Six reaction batches were performed. For each batch 19 kg of tap water, 1 kg of sodium phosphate buffer (1 M, pH 6.5) and 0.2 kg of linseed oil lipolysate were filled into a 30 l mixer-cutter (Stephan UM44; A. Stephan u. Sohne GmbH & Co., Hameln, Germany) equipped with rotating knives. The ingredients were mixed shortly to form an emulsion. 4 kg of pretreated leaves were added to the emulsion and cut for 30 min. while air was introduced.

The six reaction batches were pooled and 50 kg of tap water was added to the mixture. The volatiles were isolated by steam-distillation. A total of 62 l of distillate was collected which was subsequently extracted with 5 l of hexane. The solvent was evaporated on a rotavapor at 50 C. and 20 mbar vacuum. Residual water was removed manually using a separatory funnel. After removal of the solvent 7.9 g of product was obtained with a content of 75% of trans-2-cis-6-nonadienal.

EXAMPLE 3

Production of Trans-2-cis-6-nonadienal

The linseed oil lipolysate was prepared as described in Example 2.

Before harvesting, violet plants were sprayed using a spray pump with the following mixture: 0.4 kg of sodium phosphate buffer (1 M, pH 6.5), 7.6 kg of tap water, 0.167 kg of linseed oil lipolysate, 10 g of Antifoam Dow 1520. The plant material was harvested 17 hrs after spraying and used directly for the production of C9 -aldehydes and C9 -alcohols. 19 kg of tap water, 1 kg of sodium phosphate buffer (1 M, pH 6.5) and 0.2 kg of linseed oil lipolysate were filled into a 30 l mixer-cutter (Stephan UM44) equipped with rotating knives. The ingredients were mixed shortly to form an emulsion. 4 kg of pretreated freshly harvested leaves were added to the emulsion and cut for 30 min. while air was introduced.

The volatiles were isolated by steam-distillation. The distillate was collected and subsequently extracted with 0.81 of hexane. The solvent was evaporated on a vacuum rotavapor at 50 C. and 20 mbar vacuum. Residual water was removed manually using a separatory funnel. The C9 -aldehydes and C9 -alcohols were identified by gas chromatography.

EXAMPLE 4

Production of a Violet Leaf Absolute

Production of linseed oil lipolysate and of the reaction mixture was as described in Example 2. 0.5 l of the reaction mixture was extracted with an equal volume of hexane. The plant particulate material was removed by filtration through three layers of cheesecloth ("Miracloth", Calbiochem-Novabiochem Corp., La Jolla, Calif., USA). The filtrate was transferred into a separatory funnel and the aqueous phase was removed. The organic phase was washed three times with 250 ml of 1 M NaCl. Subsequently, the solvent was evaporated on a rotavapor at 50 C. and 80 mbar vacuum. The thus obtained "concrete" was dissolved in 8 volumes parts of cold ethanol per 1 weight part of concrete and stirred in a three necked flask for 20 hrs at -10 C.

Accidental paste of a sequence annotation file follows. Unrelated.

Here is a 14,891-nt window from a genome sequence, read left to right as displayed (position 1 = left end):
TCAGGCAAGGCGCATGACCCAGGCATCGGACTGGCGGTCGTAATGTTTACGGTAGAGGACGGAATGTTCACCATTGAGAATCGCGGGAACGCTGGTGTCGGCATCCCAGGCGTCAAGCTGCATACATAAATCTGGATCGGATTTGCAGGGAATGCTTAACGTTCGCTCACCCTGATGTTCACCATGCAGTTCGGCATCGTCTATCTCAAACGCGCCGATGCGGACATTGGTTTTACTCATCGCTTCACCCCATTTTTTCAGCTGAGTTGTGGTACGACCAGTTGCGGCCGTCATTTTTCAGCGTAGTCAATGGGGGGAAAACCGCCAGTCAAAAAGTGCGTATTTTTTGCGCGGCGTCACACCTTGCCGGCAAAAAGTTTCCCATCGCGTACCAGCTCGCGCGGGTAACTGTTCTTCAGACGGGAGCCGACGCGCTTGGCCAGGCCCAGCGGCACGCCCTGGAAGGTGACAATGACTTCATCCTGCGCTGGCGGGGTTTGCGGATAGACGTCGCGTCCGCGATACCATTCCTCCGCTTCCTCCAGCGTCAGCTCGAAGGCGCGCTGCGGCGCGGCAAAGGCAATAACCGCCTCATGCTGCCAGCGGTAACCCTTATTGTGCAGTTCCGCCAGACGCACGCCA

The precipitate formed was removed from the ethanolic solution by centrifugation (5000g, 15 min.) and the solvent was evaporated on a rotavapor (50 C., 80 mbar vacuum). 2.7 g of absolute was obtained with a content of 0.4% trans-2-cis-6-nonadienal, corresponding to approximately 28 g absolute per kg of violet leaves.

While the invention has been described with respect to illustrative embodiments and modes of practice, it will be apparent to those skilled in the art that various modifications and improvements may be made without departing from the scope of the present invention.

Patent Citations
Cited PatentFiling datePublication dateApplicantTitle
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Non-Patent Citations
Reference
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Referenced by
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US6436452 *Sep 1, 1999Aug 20, 2002Lipton, Division Of Concopo, Inc.Tomato products with increased fruity flavor
US7420105Mar 11, 2004Sep 2, 2008Carlsberg A/SBarley for production of flavor-stable beverage
US7838053Mar 9, 2005Nov 23, 2010Carlsberg A/SBarley for production of flavor-stable beverage
EP2290089A2Mar 9, 2005Mar 2, 2011Carlsberg A/SBarley for production of flavor-stable beverage
WO2011077319A2 *Dec 14, 2010Jun 30, 2011Ecolab Usa Inc.Method of reducing the occurrence of spontaneous combustion of oil-soaked articles
Classifications
U.S. Classification435/147, 568/449, 568/910, 435/155
International ClassificationA23L1/23, C12P7/24, A61K8/33, C07C33/02, A61Q13/00, C07C47/02, C11B9/00, C12P7/04
Cooperative ClassificationC12P7/24, C12P7/04, A23L1/23, C07C33/02
European ClassificationC07C33/02, A23L1/23, C12P7/24, C12P7/04
Legal Events
DateCodeEventDescription
Jan 13, 2009FPExpired due to failure to pay maintenance fee
Effective date: 20081121
Nov 21, 2008LAPSLapse for failure to pay maintenance fees
Jun 2, 2008REMIMaintenance fee reminder mailed
May 4, 2004FPAYFee payment
Year of fee payment: 4
Oct 23, 1998ASAssignment
Owner name: GIVAUDAN ROURE (INTERNATIONAL) S.A., SWITZERLAND
Free format text: ASSIGNMENT OF ASSIGNORS INTEREST;ASSIGNORS:HAUSLER, ALEX;EHRET, CHARLES;BINGGELI, EVA;REEL/FRAME:009540/0482;SIGNING DATES FROM 19980928 TO 19981005